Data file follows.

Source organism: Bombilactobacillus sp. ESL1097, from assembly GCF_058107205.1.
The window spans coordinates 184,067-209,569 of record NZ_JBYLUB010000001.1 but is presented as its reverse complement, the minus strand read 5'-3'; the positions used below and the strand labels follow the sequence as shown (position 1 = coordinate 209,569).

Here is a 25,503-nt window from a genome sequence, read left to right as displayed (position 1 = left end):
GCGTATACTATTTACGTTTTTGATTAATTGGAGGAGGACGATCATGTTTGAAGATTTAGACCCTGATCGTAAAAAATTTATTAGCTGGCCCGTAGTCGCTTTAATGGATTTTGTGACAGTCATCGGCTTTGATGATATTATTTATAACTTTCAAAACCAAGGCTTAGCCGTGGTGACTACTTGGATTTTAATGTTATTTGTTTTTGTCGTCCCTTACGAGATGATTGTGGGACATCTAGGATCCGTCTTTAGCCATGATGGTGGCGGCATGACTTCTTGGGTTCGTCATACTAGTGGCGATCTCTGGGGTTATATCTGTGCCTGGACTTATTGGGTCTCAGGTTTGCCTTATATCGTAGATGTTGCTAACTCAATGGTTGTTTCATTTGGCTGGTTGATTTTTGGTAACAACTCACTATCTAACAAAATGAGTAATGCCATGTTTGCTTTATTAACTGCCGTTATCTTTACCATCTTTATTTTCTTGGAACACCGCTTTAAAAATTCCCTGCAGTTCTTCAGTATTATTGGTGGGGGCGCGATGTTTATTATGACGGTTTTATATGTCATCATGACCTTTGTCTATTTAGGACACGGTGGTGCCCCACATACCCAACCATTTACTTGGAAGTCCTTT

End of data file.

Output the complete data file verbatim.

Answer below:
Source organism: Bombilactobacillus sp. ESL1097, from assembly GCF_058107205.1.
The window spans coordinates 184,067-209,569 of record NZ_JBYLUB010000001.1 but is presented as its reverse complement, the minus strand read 5'-3'; the positions used below and the strand labels follow the sequence as shown (position 1 = coordinate 209,569).

Here is a 25,503-nt window from a genome sequence, read left to right as displayed (position 1 = left end):
GCGTATACTATTTACGTTTTTGATTAATTGGAGGAGGACGATCATGTTTGAAGATTTAGACCCTGATCGTAAAAAATTTATTAGCTGGCCCGTAGTCGCTTTAATGGATTTTGTGACAGTCATCGGCTTTGATGATATTATTTATAACTTTCAAAACCAAGGCTTAGCCGTGGTGACTACTTGGATTTTAATGTTATTTGTTTTTGTCGTCCCTTACGAGATGATTGTGGGACATCTAGGATCCGTCTTTAGCCATGATGGTGGCGGCATGACTTCTTGGGTTCGTCATACTAGTGGCGATCTCTGGGGTTATATCTGTGCCTGGACTTATTGGGTCTCAGGTTTGCCTTATATCGTAGATGTTGCTAACTCAATGGTTGTTTCATTTGGCTGGTTGATTTTTGGTAACAACTCACTATCTAACAAAATGAGTAATGCCATGTTTGCTTTATTAACTGCCGTTATCTTTACCATCTTTATTTTCTTGGAACACCGCTTTAAAAATTCCCTGCAGTTCTTCAGTATTATTGGTGGGGGCGCGATGTTTATTATGACGGTTTTATATGTCATCATGACCTTTGTCTATTTAGGACACGGTGGTGCCCCACATACCCAACCATTTACTTGGAAGTCCTTT